According to a new survey conducted by LSA and Mono Solutions, more than half of SMBs have at some point abandoned an online software purchase in the middle of the process. And their reasons suggest that DIY software vendors overall haven’t yet perfected the customer experience.
According to the online survey of roughly 500 small business operators conducted in September, only 41% of respondents said they had never abandoned an online software purchase once started. The most commonly abandoned services included website domains, websites, and social media advertising.
Respondents were then asked why they abandoned the DIY purchase. The most commonly cited reason was “I changed my mind about needing the product,” following closely by “I felt misled about the cost”, “The process was complicated or confusing” and “The process was taking too long.”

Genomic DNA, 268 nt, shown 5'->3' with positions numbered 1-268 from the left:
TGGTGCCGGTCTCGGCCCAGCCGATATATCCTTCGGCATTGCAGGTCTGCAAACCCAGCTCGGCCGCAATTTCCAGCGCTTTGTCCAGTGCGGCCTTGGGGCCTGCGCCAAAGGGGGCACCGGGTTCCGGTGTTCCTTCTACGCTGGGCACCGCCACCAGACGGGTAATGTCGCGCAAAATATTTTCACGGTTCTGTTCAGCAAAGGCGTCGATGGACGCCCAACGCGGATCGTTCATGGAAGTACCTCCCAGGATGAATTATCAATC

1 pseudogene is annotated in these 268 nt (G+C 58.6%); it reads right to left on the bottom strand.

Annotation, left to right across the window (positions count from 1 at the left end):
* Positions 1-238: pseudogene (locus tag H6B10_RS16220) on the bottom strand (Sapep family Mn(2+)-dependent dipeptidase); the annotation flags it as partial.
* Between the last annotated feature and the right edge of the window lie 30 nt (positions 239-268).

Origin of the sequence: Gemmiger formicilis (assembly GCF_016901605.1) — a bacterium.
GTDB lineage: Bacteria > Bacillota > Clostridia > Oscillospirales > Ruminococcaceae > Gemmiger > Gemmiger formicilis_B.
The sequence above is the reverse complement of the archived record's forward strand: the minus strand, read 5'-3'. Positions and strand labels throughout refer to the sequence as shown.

The leading response about customers changing their minds about their need for the software is open to interpretation. Some SMBs are likely fickle by nature. But the response may also suggest that something was missing in the customer experience that gave pause and led them to abandon the purchase. And this response choice may have come closest to articulating this anxiety. The remaining choices are less open to interpretations. They reflect a bad customer experience and also provide insight into what SMBs need in order to feel comfortable purchasing software in a DIY environment.
These and other findings will be shared in a new LSA white paper commissioned by Mono Solutions, “Meet the New Small Business SaaS Customer,” that summarizes the survey findings. The paper will publish next week and key findings will be shared at the AsiaComm conference (presented by ALSMA) next week in Hua Hin, Thailand, and at the LSA’s Tech Adoption Summit, November 6-7 in San Francisco.
The survey and white paper seek to answer some key questions about in which circumstances SMBs prefer to DIY their software purchases vs. when they would rather use a more service-intensive model. The survey explored this for key elements of the digital marketing stack: domains, websites, social media advertising, SEO, listings, reputation management, email marketing, appointment booking applications, and CRM.
Stay tuned for most posts this week sharing other findings from the survey and white paper.